Only a global kind of empire, such as Alexander the Great had once envisaged, would be capable of acting so, there being no conceivable threat to it from without or from within. But the truth of the matter is, no modern state, however powerful, even if it’s an acclaimed superpower, is that independent. In the interest of their survival, they’re all forced to be jockeying for position and comparative advantage. A fact of life, you may say.
All of which makes it impossible for a state, any state, to act as it should, as it ought to, even as it might wish to behave. Its ability to act, let alone to act judiciously, is thereby severely impaired by it having to tend to its interests. Thus, for the sake of those interests, the state is forced to support the ruling class, capitalism, private property, whatever it takes, and whatever else it entails, while paying lip service to justice and playing both ends against the middle.
Another fact of life!
Therein, I say, lies the failure of liberalism and its legacy, the once vibrant political philosophy, the gains already won and its promise, so much promise. And this failure comes down to its intricate connection to the affairs of the state: as the state goes, so does liberalism, which well nigh strips liberalism off its moral force, its forte, and disables it from voicing a moral critique of the system in place (if for no other reason than the state itself is immoral).
Macpherson says pretty much the same thing, albeit without the added benefit of the anarchistic thesis:
The dilemma of modern liberal-democratic theory is now apparent: it must continue to use the assumptions of possessive individualism, at a time when the structure of market society no longer provides the necessary conditions for deducing a valid theory of political obligation from those assumptions. Liberal theory must continue to use the assumptions of possessive individualism because they are factually accurate for our possessive market societies. Their factual accuracy has already been noticed, but the point will bear repetition. The individual in market society is human as proprietor of his own person. However much he may wish it to be otherwise, his humanity does depend on his freedom from any but self-interested contractual relations with others. His society does consist of a series of market relations. Because the assumptions are factually accurate, they cannot be dropped from a justificatory theory. But the maturing of market society has cancelled that cohesion, among all those with a political voice, which is a prerequisite for the deduction of obligation to a liberal state from possessive individualist assumptions. No way out of the dilemma is to be found by rejecting those assumptions while not rejecting market society, as so many theorists from John Stuart Mill to our own time have done on the ground that the assumptions are morally offensive. If they are now morally offensive they are none the less still factually accurate for our possessive market societies. The dilemma remains. Either we reject possessive individualist assumptions, in which case our theory is unrealistic, or we retain them, in which case we cannot get a valid theory of obligation. It follows that we cannot now expect a valid theory of obligation to a liberal-democratic [and I would add “immoral”] state in a possessive market society (275).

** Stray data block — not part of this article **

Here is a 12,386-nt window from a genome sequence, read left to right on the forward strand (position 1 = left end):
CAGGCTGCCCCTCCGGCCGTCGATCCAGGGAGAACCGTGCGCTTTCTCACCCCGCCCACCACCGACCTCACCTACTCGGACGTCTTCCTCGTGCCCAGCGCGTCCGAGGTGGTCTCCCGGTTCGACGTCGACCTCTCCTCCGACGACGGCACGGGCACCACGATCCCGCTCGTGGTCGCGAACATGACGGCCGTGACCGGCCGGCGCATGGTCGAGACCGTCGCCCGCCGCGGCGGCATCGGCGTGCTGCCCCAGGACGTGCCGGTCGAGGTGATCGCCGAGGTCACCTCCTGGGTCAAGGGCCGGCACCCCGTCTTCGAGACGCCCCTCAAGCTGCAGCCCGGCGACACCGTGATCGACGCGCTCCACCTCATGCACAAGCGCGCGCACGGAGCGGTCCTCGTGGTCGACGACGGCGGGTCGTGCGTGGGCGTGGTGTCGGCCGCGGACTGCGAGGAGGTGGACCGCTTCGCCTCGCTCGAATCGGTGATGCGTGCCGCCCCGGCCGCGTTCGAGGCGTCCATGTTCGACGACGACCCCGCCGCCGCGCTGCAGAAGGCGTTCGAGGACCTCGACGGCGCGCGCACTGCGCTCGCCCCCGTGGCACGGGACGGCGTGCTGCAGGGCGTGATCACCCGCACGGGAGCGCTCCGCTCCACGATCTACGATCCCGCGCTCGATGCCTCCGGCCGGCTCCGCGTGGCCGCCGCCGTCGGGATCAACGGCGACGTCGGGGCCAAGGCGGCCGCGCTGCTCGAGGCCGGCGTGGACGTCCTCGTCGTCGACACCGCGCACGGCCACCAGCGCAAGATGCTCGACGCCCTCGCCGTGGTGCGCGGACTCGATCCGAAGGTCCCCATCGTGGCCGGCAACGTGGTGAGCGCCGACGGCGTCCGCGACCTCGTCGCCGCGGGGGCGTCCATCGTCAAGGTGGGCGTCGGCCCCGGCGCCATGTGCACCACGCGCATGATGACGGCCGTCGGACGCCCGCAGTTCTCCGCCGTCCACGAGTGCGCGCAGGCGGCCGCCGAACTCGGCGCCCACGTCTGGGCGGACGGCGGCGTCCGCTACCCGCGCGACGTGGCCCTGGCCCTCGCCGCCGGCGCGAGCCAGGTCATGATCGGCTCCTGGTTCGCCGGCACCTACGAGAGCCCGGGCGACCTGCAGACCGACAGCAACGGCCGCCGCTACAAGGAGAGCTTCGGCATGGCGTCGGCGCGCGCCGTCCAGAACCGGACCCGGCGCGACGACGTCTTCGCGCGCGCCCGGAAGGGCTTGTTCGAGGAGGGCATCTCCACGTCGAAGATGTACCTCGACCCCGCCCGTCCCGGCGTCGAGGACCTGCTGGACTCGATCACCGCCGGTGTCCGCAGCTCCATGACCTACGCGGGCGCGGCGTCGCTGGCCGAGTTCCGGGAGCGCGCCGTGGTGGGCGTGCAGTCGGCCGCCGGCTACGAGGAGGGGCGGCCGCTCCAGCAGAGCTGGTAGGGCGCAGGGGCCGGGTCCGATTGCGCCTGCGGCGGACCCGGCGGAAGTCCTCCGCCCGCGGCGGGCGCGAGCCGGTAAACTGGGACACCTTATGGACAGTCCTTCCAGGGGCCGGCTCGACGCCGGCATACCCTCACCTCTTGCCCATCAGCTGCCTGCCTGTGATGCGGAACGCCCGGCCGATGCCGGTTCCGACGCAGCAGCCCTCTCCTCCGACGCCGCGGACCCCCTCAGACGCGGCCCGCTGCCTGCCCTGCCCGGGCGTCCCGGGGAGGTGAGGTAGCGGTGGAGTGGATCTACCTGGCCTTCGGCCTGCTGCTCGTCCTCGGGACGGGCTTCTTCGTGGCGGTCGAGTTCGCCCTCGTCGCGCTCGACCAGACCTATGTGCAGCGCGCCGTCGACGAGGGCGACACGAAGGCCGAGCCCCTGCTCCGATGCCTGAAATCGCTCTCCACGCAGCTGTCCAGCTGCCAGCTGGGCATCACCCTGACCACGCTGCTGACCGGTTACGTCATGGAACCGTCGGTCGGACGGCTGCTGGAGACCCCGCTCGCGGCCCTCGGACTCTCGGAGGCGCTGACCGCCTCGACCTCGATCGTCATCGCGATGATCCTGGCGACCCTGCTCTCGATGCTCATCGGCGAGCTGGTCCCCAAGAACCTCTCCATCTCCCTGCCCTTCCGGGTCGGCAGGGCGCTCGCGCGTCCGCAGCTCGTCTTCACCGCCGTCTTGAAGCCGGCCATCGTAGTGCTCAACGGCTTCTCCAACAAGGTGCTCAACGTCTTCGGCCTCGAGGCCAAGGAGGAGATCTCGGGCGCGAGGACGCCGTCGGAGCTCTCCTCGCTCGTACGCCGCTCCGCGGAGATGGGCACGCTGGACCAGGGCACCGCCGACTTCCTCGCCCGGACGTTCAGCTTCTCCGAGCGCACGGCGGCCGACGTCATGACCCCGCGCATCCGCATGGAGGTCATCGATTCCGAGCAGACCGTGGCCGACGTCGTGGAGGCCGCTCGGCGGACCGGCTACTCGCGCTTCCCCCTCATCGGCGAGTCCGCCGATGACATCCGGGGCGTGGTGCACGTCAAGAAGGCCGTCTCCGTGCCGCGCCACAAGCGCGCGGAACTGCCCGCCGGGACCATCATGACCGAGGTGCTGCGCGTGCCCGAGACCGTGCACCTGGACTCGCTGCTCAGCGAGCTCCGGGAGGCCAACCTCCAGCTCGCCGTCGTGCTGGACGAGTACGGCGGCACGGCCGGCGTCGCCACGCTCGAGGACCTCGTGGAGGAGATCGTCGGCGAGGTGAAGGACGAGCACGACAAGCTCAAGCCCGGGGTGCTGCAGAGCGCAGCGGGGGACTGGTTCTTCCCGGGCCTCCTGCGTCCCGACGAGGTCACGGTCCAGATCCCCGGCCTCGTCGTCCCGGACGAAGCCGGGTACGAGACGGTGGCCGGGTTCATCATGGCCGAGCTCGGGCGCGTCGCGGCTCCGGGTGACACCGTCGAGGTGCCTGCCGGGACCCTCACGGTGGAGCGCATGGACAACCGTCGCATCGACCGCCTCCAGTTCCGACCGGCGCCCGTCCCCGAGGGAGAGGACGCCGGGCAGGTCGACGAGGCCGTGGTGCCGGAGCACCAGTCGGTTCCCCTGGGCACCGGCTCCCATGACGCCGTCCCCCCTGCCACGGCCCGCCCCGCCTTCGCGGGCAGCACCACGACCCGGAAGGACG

And what of “rights,” the once central concept and heart of the liberal-democratic theory? Must we abandon it also?
The first thing to say is that just like justice, alas, much more so than in the case of justice, the concept of rights is context-dependent. In other words, it wouldn’t make much sense to talk of rights in a truly egalitarian or classless society: it’s only a society which is lacking in the aforementioned respects that provides the proper occasion for any meaningful talk about rights. Only an imperfect society legitimizes such a talk.
I rest my case.